Fifteen competing symmetric key algorithm designs were subjected to preliminary analysis by the world cryptographic community, including the National Security Agency (NSA). In August 1999, NIST selected five algorithms for more extensive analysis. These were:

  • MARS, submitted by a large team from IBM Research
  • RC6, submitted by RSASecurity
  • Rijndael, submitted by two Belgian cryptographers, Joan Daemen and Vincent Rijmen
  • Serpent, submitted by Ross Anderson, Eli Biham and Lars Knudsen
  • Twofish, submitted by a large team of researchers from Counterpane Internet Security, including noted cryptographer Bruce Schneier

Implementations of all of the above were tested extensively in ANSI, C and Java languages for speed and reliability in the encryption and decryption processes; key and algorithm setup time; and resistance to various attacks, both in hardware- and software-centric systems. Detailed analyses were conducted by members of the global cryptographic community, including some teams that tried to break their own submissions.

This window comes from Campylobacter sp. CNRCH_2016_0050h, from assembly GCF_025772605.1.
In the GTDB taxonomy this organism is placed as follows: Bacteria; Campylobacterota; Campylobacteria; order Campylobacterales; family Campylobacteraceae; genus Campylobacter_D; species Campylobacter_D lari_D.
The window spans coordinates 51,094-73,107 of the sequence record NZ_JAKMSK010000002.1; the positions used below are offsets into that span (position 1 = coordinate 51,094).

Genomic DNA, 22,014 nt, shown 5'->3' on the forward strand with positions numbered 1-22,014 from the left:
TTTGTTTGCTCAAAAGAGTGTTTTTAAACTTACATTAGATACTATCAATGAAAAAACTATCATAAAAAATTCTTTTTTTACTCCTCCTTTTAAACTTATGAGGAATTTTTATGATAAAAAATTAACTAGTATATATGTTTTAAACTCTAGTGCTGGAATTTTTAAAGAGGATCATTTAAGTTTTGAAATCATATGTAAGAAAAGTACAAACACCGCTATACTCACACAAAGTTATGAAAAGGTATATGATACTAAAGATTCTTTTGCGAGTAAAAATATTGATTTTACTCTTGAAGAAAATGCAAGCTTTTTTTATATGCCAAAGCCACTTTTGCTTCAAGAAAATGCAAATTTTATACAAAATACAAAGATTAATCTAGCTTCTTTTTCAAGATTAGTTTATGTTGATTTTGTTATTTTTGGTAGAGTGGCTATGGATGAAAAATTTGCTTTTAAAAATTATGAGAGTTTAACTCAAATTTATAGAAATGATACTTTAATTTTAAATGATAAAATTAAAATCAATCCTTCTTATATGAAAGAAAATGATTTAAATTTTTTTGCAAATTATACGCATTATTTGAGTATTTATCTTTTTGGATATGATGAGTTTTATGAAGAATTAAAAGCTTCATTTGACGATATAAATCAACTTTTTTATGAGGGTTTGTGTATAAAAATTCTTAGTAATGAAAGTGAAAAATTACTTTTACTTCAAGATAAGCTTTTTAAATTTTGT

After much feedback, debate and analysis, the Rijndael cipher was selected as the proposed algorithm for AES in October 2000, published by NIST as U.S. Federal Information Processing Standards (FIPS) PUB 197. The Advanced Encryption Standard became effective as a federal government standard in 2002. It is also included in the International Organization for Standardization (ISO)/International Electrotechnical Commission (IEC) 18033-3 standard, which specifies block ciphers for the purpose of data confidentiality.

In June 2003, the U.S. government announced that AES could be used to protect classified information, and it soon became the default encryption algorithm for protecting classified information, as well as the first publicly accessible and open cipher approved by the NSA for top-secret information. The NSA chose AES as one of the cryptographic algorithms to be used by its Information Assurance Directorate to protect national security systems.